‘Catching’ the global health bug
For MPH alum Amy Becker LaFrance, this contagion is a good thing.
By Amy Becker LaFrance
The police officer at the Ouagadougou International Airport visa counter was reviewing my application last February and asked in French, “Madame, what is your profession?”
“Public health,” I replied. She cocked an eyebrow and said, “That is not a profession.” Her disdain was clear even though French is my second language. I tried again, saying I was the country director for a U.K.-based nongovernmental organization called Development Media International that is conducting a mass media-based child survival project in Burkina Faso. Finally, she let me enter the country.
Even in my native English, this work can take some explaining.
My path to Burkina Faso started with my MPH degree. I studied and wrote about infectious diseases. This helped me to appreciate how all health is interconnected, especially today. A downside of affordable plane travel, imported foods, and trendy household pets is that germs from anywhere in the world can affect us more easily now than ever. “Global health” might sound exotic, but it is a part of everyday life, no matter where we live.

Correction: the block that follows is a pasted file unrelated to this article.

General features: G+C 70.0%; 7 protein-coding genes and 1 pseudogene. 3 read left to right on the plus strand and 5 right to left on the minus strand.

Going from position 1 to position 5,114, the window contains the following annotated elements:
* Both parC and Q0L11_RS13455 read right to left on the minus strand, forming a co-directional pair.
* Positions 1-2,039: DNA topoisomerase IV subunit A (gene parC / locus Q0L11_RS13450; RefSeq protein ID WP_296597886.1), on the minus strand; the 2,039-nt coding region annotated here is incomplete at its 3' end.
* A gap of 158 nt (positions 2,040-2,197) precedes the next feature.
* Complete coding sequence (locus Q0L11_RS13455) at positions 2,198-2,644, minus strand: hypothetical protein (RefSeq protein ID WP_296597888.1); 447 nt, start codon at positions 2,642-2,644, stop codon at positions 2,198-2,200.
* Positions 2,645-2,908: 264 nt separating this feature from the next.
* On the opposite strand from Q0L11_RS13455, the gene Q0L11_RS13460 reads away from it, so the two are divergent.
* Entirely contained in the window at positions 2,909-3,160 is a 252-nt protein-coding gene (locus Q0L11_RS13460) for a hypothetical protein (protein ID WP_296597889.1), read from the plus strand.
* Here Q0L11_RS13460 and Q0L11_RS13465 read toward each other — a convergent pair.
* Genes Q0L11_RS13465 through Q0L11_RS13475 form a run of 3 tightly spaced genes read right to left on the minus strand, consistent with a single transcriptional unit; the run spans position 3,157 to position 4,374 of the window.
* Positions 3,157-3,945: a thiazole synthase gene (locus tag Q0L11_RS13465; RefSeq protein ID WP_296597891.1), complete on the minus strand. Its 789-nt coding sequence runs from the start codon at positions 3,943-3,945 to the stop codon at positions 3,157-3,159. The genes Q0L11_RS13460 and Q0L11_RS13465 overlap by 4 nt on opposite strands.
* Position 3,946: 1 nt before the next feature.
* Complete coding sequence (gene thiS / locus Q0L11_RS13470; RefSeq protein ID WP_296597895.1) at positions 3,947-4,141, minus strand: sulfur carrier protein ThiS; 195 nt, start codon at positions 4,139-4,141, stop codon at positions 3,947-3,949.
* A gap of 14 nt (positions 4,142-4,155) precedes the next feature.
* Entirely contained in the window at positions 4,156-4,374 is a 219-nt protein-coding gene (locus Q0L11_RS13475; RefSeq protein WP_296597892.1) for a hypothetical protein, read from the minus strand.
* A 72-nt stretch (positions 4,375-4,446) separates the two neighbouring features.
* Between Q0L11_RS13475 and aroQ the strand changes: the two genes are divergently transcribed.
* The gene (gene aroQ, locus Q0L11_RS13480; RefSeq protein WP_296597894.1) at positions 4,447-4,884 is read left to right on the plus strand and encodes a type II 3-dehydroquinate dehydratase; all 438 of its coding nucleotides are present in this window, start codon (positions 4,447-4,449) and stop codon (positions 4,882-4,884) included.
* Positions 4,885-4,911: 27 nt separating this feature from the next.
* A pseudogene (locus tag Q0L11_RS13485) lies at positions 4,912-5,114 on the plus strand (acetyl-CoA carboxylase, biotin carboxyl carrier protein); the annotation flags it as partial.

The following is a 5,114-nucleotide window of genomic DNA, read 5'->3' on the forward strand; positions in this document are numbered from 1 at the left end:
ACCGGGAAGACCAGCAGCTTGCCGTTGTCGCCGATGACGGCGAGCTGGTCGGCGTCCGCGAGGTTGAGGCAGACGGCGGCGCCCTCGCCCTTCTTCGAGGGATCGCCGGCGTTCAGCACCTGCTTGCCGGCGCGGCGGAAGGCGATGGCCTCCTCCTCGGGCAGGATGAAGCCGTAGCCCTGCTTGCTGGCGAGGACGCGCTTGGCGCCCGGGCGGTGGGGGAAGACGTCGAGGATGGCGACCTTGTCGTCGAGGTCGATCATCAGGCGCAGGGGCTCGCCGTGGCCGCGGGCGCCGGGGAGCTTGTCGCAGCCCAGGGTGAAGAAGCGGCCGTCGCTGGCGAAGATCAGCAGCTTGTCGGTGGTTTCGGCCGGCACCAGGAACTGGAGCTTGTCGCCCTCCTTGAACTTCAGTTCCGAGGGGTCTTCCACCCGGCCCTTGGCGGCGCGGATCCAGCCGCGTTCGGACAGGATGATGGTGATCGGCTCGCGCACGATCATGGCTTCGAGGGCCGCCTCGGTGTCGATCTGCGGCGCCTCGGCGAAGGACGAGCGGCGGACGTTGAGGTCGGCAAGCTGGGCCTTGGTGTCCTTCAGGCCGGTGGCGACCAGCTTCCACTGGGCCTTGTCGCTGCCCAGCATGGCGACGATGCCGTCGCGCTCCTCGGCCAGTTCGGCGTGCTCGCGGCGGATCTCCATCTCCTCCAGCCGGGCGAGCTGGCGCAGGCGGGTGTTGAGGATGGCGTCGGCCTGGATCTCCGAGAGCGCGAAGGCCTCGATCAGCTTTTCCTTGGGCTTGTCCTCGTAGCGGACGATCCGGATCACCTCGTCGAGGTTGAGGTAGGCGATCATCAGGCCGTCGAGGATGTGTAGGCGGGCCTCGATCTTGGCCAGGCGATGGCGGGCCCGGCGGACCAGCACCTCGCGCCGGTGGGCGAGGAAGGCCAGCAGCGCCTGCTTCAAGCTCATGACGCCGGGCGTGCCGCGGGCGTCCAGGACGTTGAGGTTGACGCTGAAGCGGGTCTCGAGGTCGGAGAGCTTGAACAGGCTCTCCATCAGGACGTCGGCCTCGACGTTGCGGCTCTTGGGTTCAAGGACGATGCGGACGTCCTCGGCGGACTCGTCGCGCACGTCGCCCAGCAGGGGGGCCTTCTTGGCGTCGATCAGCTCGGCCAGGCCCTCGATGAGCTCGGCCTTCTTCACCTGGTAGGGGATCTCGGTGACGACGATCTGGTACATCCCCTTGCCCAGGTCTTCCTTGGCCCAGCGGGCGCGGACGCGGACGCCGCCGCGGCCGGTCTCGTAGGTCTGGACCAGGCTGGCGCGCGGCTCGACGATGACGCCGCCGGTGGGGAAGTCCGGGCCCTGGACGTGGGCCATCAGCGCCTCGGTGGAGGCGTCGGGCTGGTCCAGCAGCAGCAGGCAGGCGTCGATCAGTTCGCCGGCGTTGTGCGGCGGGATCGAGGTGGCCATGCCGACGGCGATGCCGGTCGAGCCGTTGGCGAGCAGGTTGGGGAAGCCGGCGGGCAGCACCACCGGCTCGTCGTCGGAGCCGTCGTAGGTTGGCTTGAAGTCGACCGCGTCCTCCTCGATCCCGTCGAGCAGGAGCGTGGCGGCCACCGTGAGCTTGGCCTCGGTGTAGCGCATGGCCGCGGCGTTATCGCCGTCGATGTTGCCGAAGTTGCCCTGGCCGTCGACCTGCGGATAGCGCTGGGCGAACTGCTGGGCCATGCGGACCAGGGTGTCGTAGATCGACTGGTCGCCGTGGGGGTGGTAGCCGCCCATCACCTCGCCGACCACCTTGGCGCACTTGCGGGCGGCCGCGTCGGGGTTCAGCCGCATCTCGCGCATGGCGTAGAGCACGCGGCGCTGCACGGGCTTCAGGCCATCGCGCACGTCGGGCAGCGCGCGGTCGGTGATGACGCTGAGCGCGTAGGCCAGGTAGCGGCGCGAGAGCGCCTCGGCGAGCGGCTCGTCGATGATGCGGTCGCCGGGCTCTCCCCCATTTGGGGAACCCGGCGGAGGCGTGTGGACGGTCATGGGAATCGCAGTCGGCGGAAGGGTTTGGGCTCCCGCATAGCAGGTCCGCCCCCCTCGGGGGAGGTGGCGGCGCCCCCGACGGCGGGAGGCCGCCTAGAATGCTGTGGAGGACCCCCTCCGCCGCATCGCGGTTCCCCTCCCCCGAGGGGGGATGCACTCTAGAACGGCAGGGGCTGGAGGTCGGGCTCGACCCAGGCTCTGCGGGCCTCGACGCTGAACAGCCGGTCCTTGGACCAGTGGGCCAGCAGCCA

The SPH global health classes set me to dreaming. The instructors had worked all over the world, and their projects sounded challenging, fulfilling, and fascinating. When I was offered the opportunity to work in Burkina Faso, I took it.
My current job has similarities to my U.S. public health work. I’m managing a team focused on reaching people with life-saving information. We will develop entertaining, behaviour-changing announcements and create interactive radio programs with health themes.
My co-workers teach me new things about this amazing place every day. And instead of a leisurely bike ride along the Mississippi, my morning commute now may include jaywalking cattle herds, donkey carts, runaway sheep, swarms of scooters, wrongway bicycles, and witch doctors hawking cure-alls. If that sounds more fascinating than off-putting, let me offer a diagnosis: You may have already been bitten by the global health bug.
Amy Becker LaFrance (MPH ’06) worked at SPH as a project director for the Center for Infectious Disease Research and Policy (CIDRAP) and as an instructor for International Project Planning and Management.